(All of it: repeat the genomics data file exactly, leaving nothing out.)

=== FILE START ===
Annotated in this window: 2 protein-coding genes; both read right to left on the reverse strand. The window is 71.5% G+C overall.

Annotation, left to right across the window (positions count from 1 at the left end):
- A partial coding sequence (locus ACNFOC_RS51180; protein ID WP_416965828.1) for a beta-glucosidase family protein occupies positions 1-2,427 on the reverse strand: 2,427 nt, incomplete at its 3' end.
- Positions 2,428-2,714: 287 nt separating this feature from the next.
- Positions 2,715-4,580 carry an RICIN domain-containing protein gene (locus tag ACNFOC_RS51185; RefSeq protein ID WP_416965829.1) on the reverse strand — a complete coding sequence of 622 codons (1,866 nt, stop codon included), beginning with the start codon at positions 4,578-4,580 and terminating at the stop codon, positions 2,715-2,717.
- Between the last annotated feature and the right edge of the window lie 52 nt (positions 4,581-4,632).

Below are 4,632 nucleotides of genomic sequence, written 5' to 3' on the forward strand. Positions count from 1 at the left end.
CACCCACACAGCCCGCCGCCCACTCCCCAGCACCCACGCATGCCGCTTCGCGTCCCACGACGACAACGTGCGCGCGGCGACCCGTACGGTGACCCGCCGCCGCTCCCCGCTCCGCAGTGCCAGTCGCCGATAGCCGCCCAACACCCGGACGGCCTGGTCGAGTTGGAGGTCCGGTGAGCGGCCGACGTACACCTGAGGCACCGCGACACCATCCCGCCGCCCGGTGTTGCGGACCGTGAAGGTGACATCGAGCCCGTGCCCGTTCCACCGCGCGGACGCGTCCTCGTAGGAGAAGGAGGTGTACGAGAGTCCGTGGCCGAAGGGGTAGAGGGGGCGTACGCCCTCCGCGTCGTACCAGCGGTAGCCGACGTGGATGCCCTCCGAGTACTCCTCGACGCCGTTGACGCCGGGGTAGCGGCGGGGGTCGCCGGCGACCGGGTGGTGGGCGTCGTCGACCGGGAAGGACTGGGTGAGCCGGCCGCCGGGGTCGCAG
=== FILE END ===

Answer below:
Annotated in this window: 2 protein-coding genes; both read right to left on the reverse strand. The window is 71.5% G+C overall.

Annotation, left to right across the window (positions count from 1 at the left end):
- A partial coding sequence (locus ACNFOC_RS51180; protein ID WP_416965828.1) for a beta-glucosidase family protein occupies positions 1-2,427 on the reverse strand: 2,427 nt, incomplete at its 3' end.
- Positions 2,428-2,714: 287 nt separating this feature from the next.
- Positions 2,715-4,580 carry an RICIN domain-containing protein gene (locus tag ACNFOC_RS51185; RefSeq protein ID WP_416965829.1) on the reverse strand — a complete coding sequence of 622 codons (1,866 nt, stop codon included), beginning with the start codon at positions 4,578-4,580 and terminating at the stop codon, positions 2,715-2,717.
- Between the last annotated feature and the right edge of the window lie 52 nt (positions 4,581-4,632).

Below are 4,632 nucleotides of genomic sequence, written 5' to 3' on the forward strand. Positions count from 1 at the left end.
CACCCACACAGCCCGCCGCCCACTCCCCAGCACCCACGCATGCCGCTTCGCGTCCCACGACGACAACGTGCGCGCGGCGACCCGTACGGTGACCCGCCGCCGCTCCCCGCTCCGCAGTGCCAGTCGCCGATAGCCGCCCAACACCCGGACGGCCTGGTCGAGTTGGAGGTCCGGTGAGCGGCCGACGTACACCTGAGGCACCGCGACACCATCCCGCCGCCCGGTGTTGCGGACCGTGAAGGTGACATCGAGCCCGTGCCCGTTCCACCGCGCGGACGCGTCCTCGTAGGAGAAGGAGGTGTACGAGAGTCCGTGGCCGAAGGGGTAGAGGGGGCGTACGCCCTCCGCGTCGTACCAGCGGTAGCCGACGTGGATGCCCTCCGAGTACTCCTCGACGCCGTTGACGCCGGGGTAGCGGCGGGGGTCGCCGGCGACCGGGTGGTGGGCGTCGTCGACCGGGAAGGACTGGGTGAGCCGGCCGCCGGGGTCGCAG